iPhone 4 vs. Android vs. WP7: The Battle of 2010/11

This week I was attending Microsoft’s TechEd conference and was covering Apple’s WWDC remotely for a number of services. Strangely enough, both Microsoft and Apple seemed more focused on Google as a competitor than they were on each other. In fact, they seemed closer to embracing each other than I have seen them in a decade with Apple supporting Bing and Microsoft indicating that much of what they were showcasing would run on coming iPhone applications. There’s a big battle ahead in the smartphone space and the artillery is put into place. Here is how the rivals stack up.

iPhone: It’s nice, but AT&T brings it down

The iPhone’s strengths include the design of the phone which is the first one, to my eye, that is better that the original. I found the generation 2 and 3 iPhone to be relatively unattractive, but generation 4 is a damned good looking phone. It remains one of the easiest to use phones in the market, has more interesting applications than anyone else and a strong accessory line that goes with it.  Apple is unmatched in marketing and demand generation for their phones and MP3 players.

But the iPhone is not without weaknesses. Apple has a very limited

iphone

iphone

product line and one size rarely fits all. And then there is what has been considered a possible new killer feature of the iPhone, the video conferencing application FaceTime. However, it requires both parties to have generation 4 phones and both need to be on Wi-Fi to work. So, it’s a non-starter. Apple is increasingly seen as too controlling which is upsetting users and developers. Apple’s biggest weakness is AT&T, which seems to go out of its way to make things painful for iPhone users and already has one of the poorest customer satisfaction scores in the nation.

Windows Phone 7: Choice that is late to the party

Windows 7 phones work great in tandem with other Microsoft products like Windows, Communications Server, Exchange and SharePoint. A reasonably large number of hardware partners are providing choice.  There is a variety of carriers that will sell the phone, we are seeing vastly improved ease of use, and the development of a standard hardware specification that cuts across vendors.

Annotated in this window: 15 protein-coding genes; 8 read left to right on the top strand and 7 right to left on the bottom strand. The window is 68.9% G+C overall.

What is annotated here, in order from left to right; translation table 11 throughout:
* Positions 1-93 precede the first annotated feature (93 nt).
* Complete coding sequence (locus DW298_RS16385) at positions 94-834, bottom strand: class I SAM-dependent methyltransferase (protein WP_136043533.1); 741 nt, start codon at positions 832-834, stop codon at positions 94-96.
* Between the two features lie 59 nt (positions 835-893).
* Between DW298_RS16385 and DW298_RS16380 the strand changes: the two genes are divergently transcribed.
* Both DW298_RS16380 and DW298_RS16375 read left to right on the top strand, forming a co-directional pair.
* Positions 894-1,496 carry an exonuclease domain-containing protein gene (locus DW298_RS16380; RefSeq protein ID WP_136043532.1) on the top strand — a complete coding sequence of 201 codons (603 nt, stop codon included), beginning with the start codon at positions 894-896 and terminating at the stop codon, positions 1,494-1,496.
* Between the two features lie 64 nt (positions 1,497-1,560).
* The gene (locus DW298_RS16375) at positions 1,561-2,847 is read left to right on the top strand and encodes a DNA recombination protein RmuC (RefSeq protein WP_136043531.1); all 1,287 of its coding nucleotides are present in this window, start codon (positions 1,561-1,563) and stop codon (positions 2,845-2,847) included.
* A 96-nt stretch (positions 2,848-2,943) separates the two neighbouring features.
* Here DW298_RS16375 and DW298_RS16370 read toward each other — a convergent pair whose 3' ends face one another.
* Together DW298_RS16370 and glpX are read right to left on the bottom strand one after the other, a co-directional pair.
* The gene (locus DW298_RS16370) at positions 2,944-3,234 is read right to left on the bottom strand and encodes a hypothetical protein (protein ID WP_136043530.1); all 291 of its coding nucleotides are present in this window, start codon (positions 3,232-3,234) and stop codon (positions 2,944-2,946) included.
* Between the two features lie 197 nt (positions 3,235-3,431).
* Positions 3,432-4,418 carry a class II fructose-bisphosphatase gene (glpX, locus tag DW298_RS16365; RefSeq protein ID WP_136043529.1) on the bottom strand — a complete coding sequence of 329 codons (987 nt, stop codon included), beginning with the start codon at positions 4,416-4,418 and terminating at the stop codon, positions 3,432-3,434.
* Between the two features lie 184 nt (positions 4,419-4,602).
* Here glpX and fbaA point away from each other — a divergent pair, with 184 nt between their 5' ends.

Weaknesses include the fact you can’t actually buy it yet, a tiny application store (but Microsoft has announced changes that resemble the Apple model), few accessories and many may not work across phones, there is no stand out phone yet, and, let’s be honest, it is very, very late to market. And we know that neither Microsoft nor its partners have historically done well with marketing the predecessors to this platform.

Android: Everywhere, but not for everyone?

It’s strengths are based on a strong connection to Google search and related services, an application store second only to Apple, multi-vendor/multi-carrier support, as well as 4G in the market. Android has had several phones that have risen to challenge the iPhone with the Evo being the latest. And let’s not forget Google’s good relation with developers.

But Android’s weakness is an increasing fragmentation of versions launching at the same time, a history of poorly protecting personal information, dabbling in Google branded hardware which frightened some partners. Google still has to learn to market their offering effectively. In addition, Google is getting a reputation for launching products that aren’t yet ready for public consumption.

Winning: Too early to call

Apple is the company to catch, but unless Apple can mitigate the pain AT&T is causing, they will likely be passed by one of the others. In fact you could likely argue that, with the Evo, Google has already passed Apple. In mindshare, there is no one that can touch Apple yet. Google has to up the quality of the Android and get more compelling products to Verizon and T-Mobile, both of which are preferred to AT&T, and improve the selection in Android Market. Microsoft needs to actually enter the market and find a way to emphasize their superior interoperability into a competitive advantage. Microsoft has the farthest to go, but the market for smartphones is still opening up that gives them some additional time to get there.

Wrapping Up: A two horse race that will get two more soon

I have serious problems with communications devices that won’t interoperate well.  The idea of a video conferencing application that will only work if an extreme number of conditions exist reminds me of Zune’s music sharing feature (which only worked with other Zune players and sucked as a result).  And why is it that you can’t tether an iPad and an iPhone? Apple needs to improve the interoperability with those products. Quality and trust that is important as well and here Google falls a bit short. It’s a two horse race right now, as you can’t buy Microsoft’s WP7 phones yet.

But each vendor could learn some good practices from the others.  Apple could be more open and interoperable particularly with themselves, and do what it takes to get another carrier. Google could work harder to create a more consistent and reliable platform and stop messing around with our personal information. Microsoft could actually get something complete to market timely. Whoever does the most of this will likely win this market.

And hey, there is another contender: HP (with Palm) may actually get to the goal first.

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